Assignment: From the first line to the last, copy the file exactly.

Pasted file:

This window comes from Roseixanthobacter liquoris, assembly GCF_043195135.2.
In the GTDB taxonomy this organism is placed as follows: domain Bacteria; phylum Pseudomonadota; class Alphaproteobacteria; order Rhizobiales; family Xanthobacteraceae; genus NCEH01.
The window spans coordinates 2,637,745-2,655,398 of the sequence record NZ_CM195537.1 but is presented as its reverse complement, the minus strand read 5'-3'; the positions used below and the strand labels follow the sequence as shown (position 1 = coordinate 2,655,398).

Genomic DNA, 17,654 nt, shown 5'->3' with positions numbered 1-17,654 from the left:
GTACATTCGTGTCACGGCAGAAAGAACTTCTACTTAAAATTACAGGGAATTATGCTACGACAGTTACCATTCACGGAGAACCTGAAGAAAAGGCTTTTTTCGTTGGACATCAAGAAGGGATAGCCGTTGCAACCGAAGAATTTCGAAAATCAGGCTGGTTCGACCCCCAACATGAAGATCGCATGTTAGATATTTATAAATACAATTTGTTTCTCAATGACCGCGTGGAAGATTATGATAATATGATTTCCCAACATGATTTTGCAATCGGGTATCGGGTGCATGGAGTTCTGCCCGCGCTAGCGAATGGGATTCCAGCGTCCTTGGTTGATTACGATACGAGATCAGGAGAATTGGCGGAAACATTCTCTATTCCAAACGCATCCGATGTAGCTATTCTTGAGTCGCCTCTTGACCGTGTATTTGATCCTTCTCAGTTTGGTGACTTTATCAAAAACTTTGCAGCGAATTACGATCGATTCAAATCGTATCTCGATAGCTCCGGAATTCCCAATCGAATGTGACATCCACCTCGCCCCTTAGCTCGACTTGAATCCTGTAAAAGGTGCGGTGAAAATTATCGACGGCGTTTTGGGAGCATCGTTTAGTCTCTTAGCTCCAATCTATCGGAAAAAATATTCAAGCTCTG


This window comes from Roseixanthobacter liquoris, assembly GCF_043195135.2.
In the GTDB taxonomy this organism is placed as follows: domain Bacteria; phylum Pseudomonadota; class Alphaproteobacteria; order Rhizobiales; family Xanthobacteraceae; genus NCEH01.
The window spans coordinates 2,637,745-2,655,398 of the sequence record NZ_CM195537.1 but is presented as its reverse complement, the minus strand read 5'-3'; the positions used below and the strand labels follow the sequence as shown (position 1 = coordinate 2,655,398).

Genomic DNA, 17,654 nt, shown 5'->3' with positions numbered 1-17,654 from the left:
GTACATTCGTGTCACGGCAGAAAGAACTTCTACTTAAAATTACAGGGAATTATGCTACGACAGTTACCATTCACGGAGAACCTGAAGAAAAGGCTTTTTTCGTTGGACATCAAGAAGGGATAGCCGTTGCAACCGAAGAATTTCGAAAATCAGGCTGGTTCGACCCCCAACATGAAGATCGCATGTTAGATATTTATAAATACAATTTGTTTCTCAATGACCGCGTGGAAGATTATGATAATATGATTTCCCAACATGATTTTGCAATCGGGTATCGGGTGCATGGAGTTCTGCCCGCGCTAGCGAATGGGATTCCAGCGTCCTTGGTTGATTACGATACGAGATCAGGAGAATTGGCGGAAACATTCTCTATTCCAAACGCATCCGATGTAGCTATTCTTGAGTCGCCTCTTGACCGTGTATTTGATCCTTCTCAGTTTGGTGACTTTATCAAAAACTTTGCAGCGAATTACGATCGATTCAAATCGTATCTCGATAGCTCCGGAATTCCCAATCGAATGTGACATCCACCTCGCCCCTTAGCTCGACTTGAATCCTGTAAAAGGTGCGGTGAAAATTATCGACGGCGTTTTGGGAGCATCGTTTAGTCTCTTAGCTCCAATCTATCGGAAAAAATATTCAAGCTCTG